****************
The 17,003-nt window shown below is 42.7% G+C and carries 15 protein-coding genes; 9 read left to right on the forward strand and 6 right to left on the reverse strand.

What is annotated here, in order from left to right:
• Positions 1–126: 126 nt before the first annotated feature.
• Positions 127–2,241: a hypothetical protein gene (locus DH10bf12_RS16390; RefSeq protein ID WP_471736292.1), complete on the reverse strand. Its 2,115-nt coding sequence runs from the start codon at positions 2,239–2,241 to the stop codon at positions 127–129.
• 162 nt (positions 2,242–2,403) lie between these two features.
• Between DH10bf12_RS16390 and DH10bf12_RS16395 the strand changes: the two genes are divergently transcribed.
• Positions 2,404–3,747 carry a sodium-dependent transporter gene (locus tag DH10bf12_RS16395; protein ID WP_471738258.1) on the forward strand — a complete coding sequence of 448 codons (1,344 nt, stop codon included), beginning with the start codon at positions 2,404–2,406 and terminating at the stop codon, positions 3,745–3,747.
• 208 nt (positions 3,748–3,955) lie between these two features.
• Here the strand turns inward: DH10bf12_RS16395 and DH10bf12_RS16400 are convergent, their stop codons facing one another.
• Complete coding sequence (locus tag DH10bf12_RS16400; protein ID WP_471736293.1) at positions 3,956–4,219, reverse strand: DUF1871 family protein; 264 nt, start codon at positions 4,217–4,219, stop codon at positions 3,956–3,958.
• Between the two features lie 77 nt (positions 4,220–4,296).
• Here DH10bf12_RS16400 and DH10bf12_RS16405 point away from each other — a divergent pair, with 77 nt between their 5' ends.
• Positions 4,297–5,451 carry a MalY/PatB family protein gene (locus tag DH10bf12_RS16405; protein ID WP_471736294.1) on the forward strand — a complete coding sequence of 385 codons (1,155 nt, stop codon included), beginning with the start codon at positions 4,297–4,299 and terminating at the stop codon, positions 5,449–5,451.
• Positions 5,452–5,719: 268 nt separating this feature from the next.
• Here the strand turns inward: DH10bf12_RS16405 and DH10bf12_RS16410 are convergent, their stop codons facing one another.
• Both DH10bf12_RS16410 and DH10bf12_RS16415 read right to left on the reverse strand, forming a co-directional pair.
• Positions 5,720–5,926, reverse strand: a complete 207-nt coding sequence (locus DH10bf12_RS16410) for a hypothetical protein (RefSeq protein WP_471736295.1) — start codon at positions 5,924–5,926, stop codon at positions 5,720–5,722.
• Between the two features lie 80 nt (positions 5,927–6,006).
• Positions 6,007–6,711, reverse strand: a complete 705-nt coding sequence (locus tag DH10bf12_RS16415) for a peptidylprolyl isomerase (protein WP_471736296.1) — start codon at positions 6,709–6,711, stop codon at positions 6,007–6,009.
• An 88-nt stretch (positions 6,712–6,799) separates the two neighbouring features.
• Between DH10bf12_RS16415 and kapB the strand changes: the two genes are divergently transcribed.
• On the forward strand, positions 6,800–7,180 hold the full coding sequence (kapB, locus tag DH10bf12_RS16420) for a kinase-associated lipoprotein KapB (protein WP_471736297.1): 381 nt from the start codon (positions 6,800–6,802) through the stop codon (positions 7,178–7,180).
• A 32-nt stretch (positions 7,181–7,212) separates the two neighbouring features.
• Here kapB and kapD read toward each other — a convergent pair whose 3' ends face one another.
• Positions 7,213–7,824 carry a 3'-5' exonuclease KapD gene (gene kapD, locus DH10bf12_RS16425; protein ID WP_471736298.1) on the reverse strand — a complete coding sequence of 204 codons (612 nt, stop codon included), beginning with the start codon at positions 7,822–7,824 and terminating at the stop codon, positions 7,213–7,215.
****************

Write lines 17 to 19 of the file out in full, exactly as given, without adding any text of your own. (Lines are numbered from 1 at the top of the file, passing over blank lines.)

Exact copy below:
• Positions 5,720–5,926, reverse strand: a complete 207-nt coding sequence (locus DH10bf12_RS16410) for a hypothetical protein (RefSeq protein WP_471736295.1) — start codon at positions 5,924–5,926, stop codon at positions 5,720–5,722.
• Between the two features lie 80 nt (positions 5,927–6,006).
• Positions 6,007–6,711, reverse strand: a complete 705-nt coding sequence (locus tag DH10bf12_RS16415) for a peptidylprolyl isomerase (protein WP_471736296.1) — start codon at positions 6,709–6,711, stop codon at positions 6,007–6,009.